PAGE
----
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J Adolesc Young Adult Oncol. 2016 Sep;5(3):254-60. doi: 10.1089/jayao.2016.0002. Epub 2016 May 2.

Patterns in Clinical Trial Enrollment and Supportive Care Services Provision Among Adolescents and Young Adults Diagnosed with Having Cancer During the Period 2000-2004 in Western Australia.

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1 Cancer and Palliative Care Research and Evaluation Unit, School of Surgery, The University of Western Australia , Perth, Western Australia, Australia .
2 WA Cancer and Palliative Care Network , WA Health, Perth, Western Australia, Australia .
3 Princess Margaret Hospital for Children , Perth, Western Australia, Australia .
4 Centre for Health Services Research, School of Population Health, The University of Western Australia , Perth, Western Australia, Australia .



Support services provision and clinical trial enrollment were examined for a cohort of adolescent and young adults (AYAs) diagnosed with having cancer and treated at adult hospitals in Western Australia (WA).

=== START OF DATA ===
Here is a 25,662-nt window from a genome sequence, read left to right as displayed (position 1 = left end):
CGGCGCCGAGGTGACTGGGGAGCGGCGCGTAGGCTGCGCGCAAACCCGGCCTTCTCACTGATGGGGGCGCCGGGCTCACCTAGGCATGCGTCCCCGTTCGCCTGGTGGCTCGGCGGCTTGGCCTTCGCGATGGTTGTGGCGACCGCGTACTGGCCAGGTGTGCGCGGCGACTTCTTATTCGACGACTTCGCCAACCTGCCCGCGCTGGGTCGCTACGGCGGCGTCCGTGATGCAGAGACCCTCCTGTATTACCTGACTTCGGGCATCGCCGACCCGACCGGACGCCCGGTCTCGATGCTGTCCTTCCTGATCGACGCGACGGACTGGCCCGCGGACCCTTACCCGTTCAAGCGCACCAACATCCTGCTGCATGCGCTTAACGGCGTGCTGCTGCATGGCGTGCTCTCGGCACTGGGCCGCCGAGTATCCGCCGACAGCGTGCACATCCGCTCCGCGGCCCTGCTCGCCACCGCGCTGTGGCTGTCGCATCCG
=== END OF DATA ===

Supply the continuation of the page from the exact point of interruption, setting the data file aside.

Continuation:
The sample was 383 AYAs aged 15-24 years diagnosed from 2000 to 2004, with follow-up until 2007. Sociodemographic, clinical trial participation, and health service data were obtained from Statewide administrative health data collections and patient medical records at hospitals in WA. Separate multivariate logistic regression models were used to identify which sociodemographic and treatment setting variables predicted whether a patient had formal contact with a mental health professional, social worker, or occupational therapist. Due to the small number of clinical trial enrollments in the sample (n = 5), modeling was not used to explore group differences in this outcome.


Mental health professional, social worker, and occupational therapist consultations were received only by patients who attended a metropolitan hospital. Compared with patients treated at only tertiary centers, those treated at only nontertiary centers had lower odds of consulting with a mental health professional (OR = 0.12, 95% CI 0.03, 0.58) or occupational therapist (OR = 0.02, 95% CI 0.001, 0.23). Less than 2% of the cohort enrolled in a clinical trial.


Access to clinical trials and support services by AYAs diagnosed with having cancer in WA was generally low, particularly outside the metropolitan area. Variations in accessibility across different treatment settings in WA warrant efforts for greater awareness of AYA needs and increased communication and collaboration between specialists and centers involved in the care of AYAs with cancer.


Australia; clinical trials; psychosocial care; supportive care

[Indexed for MEDLINE]

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